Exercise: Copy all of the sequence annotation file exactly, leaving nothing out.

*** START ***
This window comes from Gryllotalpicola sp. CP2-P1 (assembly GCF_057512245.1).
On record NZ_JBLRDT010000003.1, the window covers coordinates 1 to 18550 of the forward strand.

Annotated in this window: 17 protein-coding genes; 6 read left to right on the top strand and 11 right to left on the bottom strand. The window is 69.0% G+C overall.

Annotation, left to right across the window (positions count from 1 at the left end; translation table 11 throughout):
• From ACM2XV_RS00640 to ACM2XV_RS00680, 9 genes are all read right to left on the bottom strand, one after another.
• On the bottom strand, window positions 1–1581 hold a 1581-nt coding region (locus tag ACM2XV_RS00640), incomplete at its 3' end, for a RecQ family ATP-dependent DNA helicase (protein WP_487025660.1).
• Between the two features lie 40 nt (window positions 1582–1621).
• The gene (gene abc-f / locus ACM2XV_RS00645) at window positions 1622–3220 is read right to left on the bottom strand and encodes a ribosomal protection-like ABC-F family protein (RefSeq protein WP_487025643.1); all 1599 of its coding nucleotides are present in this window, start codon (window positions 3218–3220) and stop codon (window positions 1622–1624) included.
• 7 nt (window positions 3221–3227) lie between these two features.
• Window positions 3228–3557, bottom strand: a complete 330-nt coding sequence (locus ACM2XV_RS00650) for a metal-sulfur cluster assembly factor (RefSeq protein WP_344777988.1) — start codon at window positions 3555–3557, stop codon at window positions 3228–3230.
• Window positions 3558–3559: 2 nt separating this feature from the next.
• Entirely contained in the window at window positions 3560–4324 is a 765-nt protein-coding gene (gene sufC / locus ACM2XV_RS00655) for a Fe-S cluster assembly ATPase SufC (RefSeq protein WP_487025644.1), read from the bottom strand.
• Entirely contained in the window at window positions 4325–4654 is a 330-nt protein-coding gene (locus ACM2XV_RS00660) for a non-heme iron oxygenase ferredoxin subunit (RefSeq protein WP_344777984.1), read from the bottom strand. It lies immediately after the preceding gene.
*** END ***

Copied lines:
This window comes from Gryllotalpicola sp. CP2-P1 (assembly GCF_057512245.1).
On record NZ_JBLRDT010000003.1, the window covers coordinates 1 to 18550 of the forward strand.

Annotated in this window: 17 protein-coding genes; 6 read left to right on the top strand and 11 right to left on the bottom strand. The window is 69.0% G+C overall.

Annotation, left to right across the window (positions count from 1 at the left end; translation table 11 throughout):
• From ACM2XV_RS00640 to ACM2XV_RS00680, 9 genes are all read right to left on the bottom strand, one after another.
• On the bottom strand, window positions 1–1581 hold a 1581-nt coding region (locus tag ACM2XV_RS00640), incomplete at its 3' end, for a RecQ family ATP-dependent DNA helicase (protein WP_487025660.1).
• Between the two features lie 40 nt (window positions 1582–1621).
• The gene (gene abc-f / locus ACM2XV_RS00645) at window positions 1622–3220 is read right to left on the bottom strand and encodes a ribosomal protection-like ABC-F family protein (RefSeq protein WP_487025643.1); all 1599 of its coding nucleotides are present in this window, start codon (window positions 3218–3220) and stop codon (window positions 1622–1624) included.
• 7 nt (window positions 3221–3227) lie between these two features.
• Window positions 3228–3557, bottom strand: a complete 330-nt coding sequence (locus ACM2XV_RS00650) for a metal-sulfur cluster assembly factor (RefSeq protein WP_344777988.1) — start codon at window positions 3555–3557, stop codon at window positions 3228–3230.
• Window positions 3558–3559: 2 nt separating this feature from the next.
• Entirely contained in the window at window positions 3560–4324 is a 765-nt protein-coding gene (gene sufC / locus ACM2XV_RS00655) for a Fe-S cluster assembly ATPase SufC (RefSeq protein WP_487025644.1), read from the bottom strand.
• Entirely contained in the window at window positions 4325–4654 is a 330-nt protein-coding gene (locus ACM2XV_RS00660) for a non-heme iron oxygenase ferredoxin subunit (RefSeq protein WP_344777984.1), read from the bottom strand. It lies immediately after the preceding gene.